Monday, April 27, 2009
i still prefer radio
Last Thursday I went to City North Theater in Chicago with hundreds of other people and packed myself in like a sardine to watch This American Life Live. I've been a huge fan and loyal listener of TAL for well over a decade. I find myself inexplicably without a radio at the moment, and I often miss the broadcast, but I still make a point of catching up at least once a month. The brilliantly collected and curated collections of stories remain the most satisfying cultural cupcake in my weekly diet. It's a profoundly moving show, and if you're not listening, you really should be.
The live show was no exception. With a lineup of some of TAL's best contributors, and a chance to watch host Ira Glass in action, it couldn't fail to please. The theme for the week was Return to the Scene of the Crime, and included Mike Birbiglia, Dan Savage, Starlee Kine, two animated segments by Chris Ware (one set to Andrew Bird's disturbingly brilliant "Eugene"), a short clip from the Showtime version of This American Life and a great guest spot by Joss Whedon, in his first ever public singing performance. Great stuff.
That being said, watching the show proved to be an oddly disjointed affair. A collection of stories that would have seemed seamless on radio was weirdly distracting to watch. Trying to catch all of Ira's little flourishes over the sound board, getting sidetracked by Starlee's dress - adorable, in a weird and enchanting fabric with little men carrying inside-out umbrellas printed topsy-turvy all over it - and watching Dan Savage struggle through a heroically brave and heartbreaking story about his mother's recent death: all of these things kept me from honing in on the purity of the overall concept the way I usually do. I found that the two segments that have stuck with me most intensely were ones that were made specifically to be watched.
The first of these was an animated Quimby the Mouse short by Chris Ware, set to Andrew Bird's "Eugene." Quimby is Ware's most complex, raw and intimate character, and this film was no exception. It was disturbing, abusive, and unavoidable in its simplicity. It's still playing in my head four days later (helped along by an immediate download of the song). I'd hoped to add a link to it here, as I was pretty sure Ira said they'd have it posted on the website, but so far it's not there. I'll update if it shows up.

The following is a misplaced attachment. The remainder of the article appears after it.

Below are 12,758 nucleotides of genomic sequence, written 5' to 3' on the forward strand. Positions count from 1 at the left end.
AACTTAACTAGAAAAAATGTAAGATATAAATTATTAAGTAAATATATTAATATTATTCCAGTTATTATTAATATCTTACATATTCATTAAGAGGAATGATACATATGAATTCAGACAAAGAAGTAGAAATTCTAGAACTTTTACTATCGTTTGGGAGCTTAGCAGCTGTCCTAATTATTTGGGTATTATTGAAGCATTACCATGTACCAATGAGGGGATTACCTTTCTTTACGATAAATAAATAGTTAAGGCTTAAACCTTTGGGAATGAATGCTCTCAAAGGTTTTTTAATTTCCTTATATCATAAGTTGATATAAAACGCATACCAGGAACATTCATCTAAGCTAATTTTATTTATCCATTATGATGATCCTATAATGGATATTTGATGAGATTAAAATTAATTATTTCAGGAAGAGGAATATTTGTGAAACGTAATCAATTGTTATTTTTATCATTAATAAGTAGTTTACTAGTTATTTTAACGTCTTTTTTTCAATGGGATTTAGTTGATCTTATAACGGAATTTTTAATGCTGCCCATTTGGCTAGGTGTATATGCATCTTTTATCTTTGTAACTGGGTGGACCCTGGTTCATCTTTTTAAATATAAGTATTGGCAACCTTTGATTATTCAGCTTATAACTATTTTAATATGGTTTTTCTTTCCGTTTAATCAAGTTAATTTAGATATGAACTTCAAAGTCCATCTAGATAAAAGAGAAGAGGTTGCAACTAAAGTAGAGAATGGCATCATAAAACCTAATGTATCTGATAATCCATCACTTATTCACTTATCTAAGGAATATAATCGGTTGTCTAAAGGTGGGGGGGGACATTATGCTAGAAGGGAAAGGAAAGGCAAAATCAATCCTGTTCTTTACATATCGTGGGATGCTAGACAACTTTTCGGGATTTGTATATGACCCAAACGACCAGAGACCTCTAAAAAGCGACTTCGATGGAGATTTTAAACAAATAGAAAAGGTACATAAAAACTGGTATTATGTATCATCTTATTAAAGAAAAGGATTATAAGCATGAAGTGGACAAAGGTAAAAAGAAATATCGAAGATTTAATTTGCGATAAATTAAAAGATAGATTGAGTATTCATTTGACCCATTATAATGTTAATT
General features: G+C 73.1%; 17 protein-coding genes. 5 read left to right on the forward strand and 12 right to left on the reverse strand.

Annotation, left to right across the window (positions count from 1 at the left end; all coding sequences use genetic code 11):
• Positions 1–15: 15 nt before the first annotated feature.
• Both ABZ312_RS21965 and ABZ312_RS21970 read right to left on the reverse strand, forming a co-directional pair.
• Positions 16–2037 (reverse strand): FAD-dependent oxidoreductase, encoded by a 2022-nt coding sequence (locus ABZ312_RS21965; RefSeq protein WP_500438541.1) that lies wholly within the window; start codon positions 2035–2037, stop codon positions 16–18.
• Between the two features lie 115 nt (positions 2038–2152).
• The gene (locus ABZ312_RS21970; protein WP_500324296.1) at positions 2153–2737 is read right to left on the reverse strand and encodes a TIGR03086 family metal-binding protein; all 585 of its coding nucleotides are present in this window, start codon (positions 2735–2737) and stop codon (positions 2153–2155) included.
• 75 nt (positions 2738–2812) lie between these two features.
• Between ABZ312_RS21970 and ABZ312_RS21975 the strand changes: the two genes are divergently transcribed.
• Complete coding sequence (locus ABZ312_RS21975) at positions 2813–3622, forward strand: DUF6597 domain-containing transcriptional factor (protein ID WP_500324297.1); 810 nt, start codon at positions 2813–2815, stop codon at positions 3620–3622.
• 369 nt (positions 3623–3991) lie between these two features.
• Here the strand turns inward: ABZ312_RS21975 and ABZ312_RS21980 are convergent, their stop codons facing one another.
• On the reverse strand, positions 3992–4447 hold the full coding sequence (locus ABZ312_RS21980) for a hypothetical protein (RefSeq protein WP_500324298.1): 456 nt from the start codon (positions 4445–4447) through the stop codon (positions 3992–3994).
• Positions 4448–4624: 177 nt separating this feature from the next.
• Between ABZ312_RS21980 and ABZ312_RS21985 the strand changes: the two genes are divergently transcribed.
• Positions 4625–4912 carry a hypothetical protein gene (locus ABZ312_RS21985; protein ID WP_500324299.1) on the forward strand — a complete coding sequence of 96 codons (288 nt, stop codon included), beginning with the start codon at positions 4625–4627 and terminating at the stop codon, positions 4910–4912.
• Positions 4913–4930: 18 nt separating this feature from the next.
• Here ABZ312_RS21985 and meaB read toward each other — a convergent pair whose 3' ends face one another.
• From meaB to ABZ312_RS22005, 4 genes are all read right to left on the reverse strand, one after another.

The second was a short clip from the This American Life series on Showtime, from an episode called John Smith. The episode tells the story of a life, in stories taken from people all over the country with the same name. The clip they showed was only about four minutes long, and included mostly single lines from John Smiths at various ages from infancy through death. Seeing a life compacted and spoken in that short amount of time knocked the wind out of me, and convinced me that I need to watch both seasons as soon as possible.
The major treat of the evening, for me, was seeing Joss Whedon play and sing a song from Commentary! The Musical. When Whedon's internet phenomemon Dr. Horrible's Sing Along Blog was released on DVD, he decided (in what Ira Glass accurately described as "an incredibly macho move") to write the commentary for the DVD as a second, but interdependent, musical. It is a work of true staggering genius and hilarity.
So, all in all, a wonderful show, but I still prefer the audio version and will keep tuning in every week. And if anyone knows the name and address of that place on Belmont in Chicago where they sell refurbished vintage radios, will you email it to me? I gotta get a radio.
Oh, and if you want to see it - and I do recommend it - they're showing it again on May 3 in Montreal and on May 7 in selected cities in the US. The radio version will be broadcast this coming weekend May 1-3 on NPR.